By Ken Reed
On April 15, 1947, The Brooklyn Dodgers’ Branch Rickey and Jackie Robinson broke Major League Baseball’s color barrier. It was a huge moment in baseball history and a landmark civil rights event for the United States.
Today, Major League Baseball (MLB) celebrates the momentous occasion every April 15th. All MLB players wear the number 42, Robinson’s number, on the 15th to remember and honor the courageous actions of both Rickey and Robinson.
However, as we celebrate Jackie Robinson Day this year, we’re faced with a sobering reality: Only 7.8% of MLB players (67 total) are African-American. The high was 18.7% in 1981 and between 1972 and 1996, the percentage of African-American players in the big leagues never dropped below 16%, according to the Society of American Baseball Research (SABR).
MLB has long been aware of the trend. It began a Reviving Baseball in the Inner Cities (RBI) program in 1989 to encourage more African-Americans to play the sport. Today, MLB has six urban academies operating around the country and there are 220,000 kids playing baseball in RBI programs across the land. Until the last couple years, when there was 13 African-Americans selected in the first round of baseball’s draft, the RBI program has had little impact at the professional level.
The downward trend can’t be blamed solely on Major League Baseball. There are numerous socio-cultural factors involved in this trend. However, baseball, as a whole, needs to be doing a better job selling the virtues, values and benefits of playing baseball to young African-American children and their parents.
Baseball may no longer be the national pastime but it should remain a game for all Americans.
— Ken Reed, Sports Policy Director, League of Fans
Sports Forum Podcast
Episode #22 – League of Fans’ Sports Forum podcast: Rethinking Sports Fandom with Author Craig Calcaterra – We discuss Calcaterra’s new book “Rethinking Fandom: How to Beat the Sports-Industrial Complex at Its Own Game” and explore new ways to be a fan in the year 2022.
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Episode #21 – League of Fans’ Sports Forum podcast: Chatting About a Broken Game With Baseball Writer Pedro Moura – Moura is a national baseball writer for Fox Sports. We discuss how and why the game of baseball is broken, what factors caused it, and offer a few thoughts on how to “fix” a great game.
Episode #20 – League of Fans’ Sports Forum podcast: Coaching Youth and High School Sports Based On What’s Best for the Athlete’s Holistic Development – We chat with long-time youth, high school and college basketball coach Jim Huber.
Episode #19 – League of Fans’ Sports Forum podcast: Capturing the Spirit of the All-American Girls Professional Baseball League with Anika Orrock – We discuss the hoops AAGPFL women had to jump through to play the game they loved as well as the long-term impact and legacy they have in advancing sports opportunities for girls and women.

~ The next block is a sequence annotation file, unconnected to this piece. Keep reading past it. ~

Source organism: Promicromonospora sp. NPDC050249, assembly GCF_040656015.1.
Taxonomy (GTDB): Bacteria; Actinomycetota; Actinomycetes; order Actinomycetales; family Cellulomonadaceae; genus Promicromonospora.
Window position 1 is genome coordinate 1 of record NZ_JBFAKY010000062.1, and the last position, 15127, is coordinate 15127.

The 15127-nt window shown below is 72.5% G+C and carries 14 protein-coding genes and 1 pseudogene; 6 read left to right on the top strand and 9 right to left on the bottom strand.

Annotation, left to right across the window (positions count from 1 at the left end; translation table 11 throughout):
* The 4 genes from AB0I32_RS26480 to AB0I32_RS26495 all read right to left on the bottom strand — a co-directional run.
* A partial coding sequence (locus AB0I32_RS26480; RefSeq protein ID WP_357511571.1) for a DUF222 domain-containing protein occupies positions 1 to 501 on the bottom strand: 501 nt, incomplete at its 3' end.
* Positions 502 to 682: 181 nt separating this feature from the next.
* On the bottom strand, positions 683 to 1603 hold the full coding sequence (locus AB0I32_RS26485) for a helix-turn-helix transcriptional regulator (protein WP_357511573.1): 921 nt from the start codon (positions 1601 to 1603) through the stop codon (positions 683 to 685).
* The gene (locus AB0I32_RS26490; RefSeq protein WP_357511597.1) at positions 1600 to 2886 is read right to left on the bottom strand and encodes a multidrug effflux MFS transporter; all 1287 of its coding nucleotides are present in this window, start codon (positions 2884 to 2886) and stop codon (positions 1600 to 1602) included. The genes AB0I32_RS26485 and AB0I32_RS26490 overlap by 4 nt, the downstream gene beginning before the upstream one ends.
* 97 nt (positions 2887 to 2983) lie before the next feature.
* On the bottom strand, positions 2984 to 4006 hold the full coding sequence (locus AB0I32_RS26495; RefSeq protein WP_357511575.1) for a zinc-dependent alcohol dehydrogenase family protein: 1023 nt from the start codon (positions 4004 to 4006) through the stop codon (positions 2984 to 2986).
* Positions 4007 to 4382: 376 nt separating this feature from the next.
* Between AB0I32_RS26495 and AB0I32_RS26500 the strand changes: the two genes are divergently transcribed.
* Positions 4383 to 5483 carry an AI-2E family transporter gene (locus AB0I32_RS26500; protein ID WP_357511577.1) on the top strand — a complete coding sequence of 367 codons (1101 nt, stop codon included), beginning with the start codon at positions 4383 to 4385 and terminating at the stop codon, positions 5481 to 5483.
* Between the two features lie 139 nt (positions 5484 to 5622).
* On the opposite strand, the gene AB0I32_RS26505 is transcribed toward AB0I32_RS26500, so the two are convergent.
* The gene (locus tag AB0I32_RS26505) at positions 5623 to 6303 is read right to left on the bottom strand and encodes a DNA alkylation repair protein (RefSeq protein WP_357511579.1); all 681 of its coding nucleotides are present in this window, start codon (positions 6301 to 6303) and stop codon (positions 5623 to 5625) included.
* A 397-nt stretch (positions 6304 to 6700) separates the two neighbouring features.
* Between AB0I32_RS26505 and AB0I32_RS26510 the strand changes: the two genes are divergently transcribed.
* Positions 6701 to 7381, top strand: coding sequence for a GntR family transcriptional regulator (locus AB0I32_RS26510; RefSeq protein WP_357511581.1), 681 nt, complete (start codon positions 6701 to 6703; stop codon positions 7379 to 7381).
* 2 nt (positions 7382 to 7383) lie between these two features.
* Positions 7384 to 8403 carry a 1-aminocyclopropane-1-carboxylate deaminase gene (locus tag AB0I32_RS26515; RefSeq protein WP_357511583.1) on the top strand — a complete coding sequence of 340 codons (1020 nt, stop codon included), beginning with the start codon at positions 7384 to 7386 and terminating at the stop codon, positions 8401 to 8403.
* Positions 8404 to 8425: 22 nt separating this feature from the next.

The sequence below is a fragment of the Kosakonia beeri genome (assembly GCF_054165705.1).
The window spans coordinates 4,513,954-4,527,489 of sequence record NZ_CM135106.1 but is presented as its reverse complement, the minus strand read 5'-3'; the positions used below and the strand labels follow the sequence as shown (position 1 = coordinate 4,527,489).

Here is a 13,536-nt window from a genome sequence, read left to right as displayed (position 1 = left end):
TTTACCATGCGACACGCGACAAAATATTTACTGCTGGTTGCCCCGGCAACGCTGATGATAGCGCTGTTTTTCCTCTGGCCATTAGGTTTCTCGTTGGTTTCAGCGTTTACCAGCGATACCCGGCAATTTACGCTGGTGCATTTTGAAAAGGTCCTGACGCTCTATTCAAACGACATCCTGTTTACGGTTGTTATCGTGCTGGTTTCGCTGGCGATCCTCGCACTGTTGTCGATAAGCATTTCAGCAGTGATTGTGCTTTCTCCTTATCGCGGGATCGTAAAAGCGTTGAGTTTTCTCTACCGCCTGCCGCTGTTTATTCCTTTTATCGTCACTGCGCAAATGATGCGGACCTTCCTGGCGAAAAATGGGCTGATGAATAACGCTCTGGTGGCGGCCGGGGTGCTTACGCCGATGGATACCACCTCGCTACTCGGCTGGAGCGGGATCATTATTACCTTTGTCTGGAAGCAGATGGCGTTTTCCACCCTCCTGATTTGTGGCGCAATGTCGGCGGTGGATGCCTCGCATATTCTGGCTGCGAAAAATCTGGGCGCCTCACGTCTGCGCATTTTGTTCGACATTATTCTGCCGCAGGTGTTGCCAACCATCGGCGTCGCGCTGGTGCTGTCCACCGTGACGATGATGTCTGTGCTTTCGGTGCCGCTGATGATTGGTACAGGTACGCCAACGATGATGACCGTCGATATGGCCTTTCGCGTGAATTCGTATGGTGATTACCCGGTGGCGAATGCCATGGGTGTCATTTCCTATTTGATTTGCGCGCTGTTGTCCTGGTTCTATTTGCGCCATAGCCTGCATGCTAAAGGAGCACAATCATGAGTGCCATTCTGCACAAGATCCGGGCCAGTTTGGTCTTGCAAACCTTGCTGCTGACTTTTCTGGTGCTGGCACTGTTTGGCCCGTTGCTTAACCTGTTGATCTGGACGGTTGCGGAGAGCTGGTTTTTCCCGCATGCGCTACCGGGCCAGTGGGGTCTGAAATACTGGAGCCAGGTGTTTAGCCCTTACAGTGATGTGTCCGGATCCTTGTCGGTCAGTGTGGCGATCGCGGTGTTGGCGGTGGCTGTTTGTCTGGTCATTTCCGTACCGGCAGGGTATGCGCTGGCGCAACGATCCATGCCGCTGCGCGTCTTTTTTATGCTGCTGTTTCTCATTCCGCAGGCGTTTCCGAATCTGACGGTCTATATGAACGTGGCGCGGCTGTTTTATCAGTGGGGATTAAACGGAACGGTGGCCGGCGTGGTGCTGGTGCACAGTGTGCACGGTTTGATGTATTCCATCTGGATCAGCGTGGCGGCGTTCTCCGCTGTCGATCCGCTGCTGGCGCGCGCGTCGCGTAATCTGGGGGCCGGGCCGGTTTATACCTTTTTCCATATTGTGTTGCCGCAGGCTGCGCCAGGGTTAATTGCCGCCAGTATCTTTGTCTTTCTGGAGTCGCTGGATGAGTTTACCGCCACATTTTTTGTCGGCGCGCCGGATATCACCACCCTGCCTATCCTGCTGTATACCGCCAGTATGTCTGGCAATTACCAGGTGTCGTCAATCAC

Episode #18 – League of Fans’ Sports Forum podcast: Talking about the 50th Anniversary of Title IX and the Lia Thomas Controversy with Nancy Hogshead-Makar – Hogshead-Makar is a triple gold medalist in swimming, a civil rights attorney and CEO of Champion Women.
Episode #17 – League of Fans’ Sports Forum podcast: Talking Sports With Legendary New York Times Sports Columnist Robert Lipsyte – We chat about Lipsyte’s amazing career and some of the athletes he covered.
Media"How We Can Save Sports" author Ken Reed appears on Fox & Friends to explain how there's "too much adult in youth sports."
Ken Reed appears on Mornings with Gail from KFKA Radio in Colorado to discuss bad parenting in youth athletics.
“Should College Athletes Be Paid?” Ken Reed on The Morning Show from Wisconsin Public Radio
Ken Reed appears on KGNU Community Radio in Colorado (at 02:30) to discuss equality in sports and Title IX.
Ken Reed appears on the Ralph Nader Radio Hour (at 38:35) to discuss his book The Sports Reformers: Working to Make the World of Sports a Better Place, and to talk about some current sports issues.
- League of Fans Sports Policy Director Ken Reed quoted in Washington Post column titled "What happened to P.E.? It’s losing ground in our push for academic improvement," by Jay Mathews
League of Fans is a sports reform project founded by Ralph Nader to fight for the higher principles of justice, fair play, equal opportunity and civil rights in sports; and to encourage safety and civic responsibility in sports industry and culture.
Sports & Torts – Ken Reed, Sports Policy Director, League of Fans – at the American Museum of Tort Law
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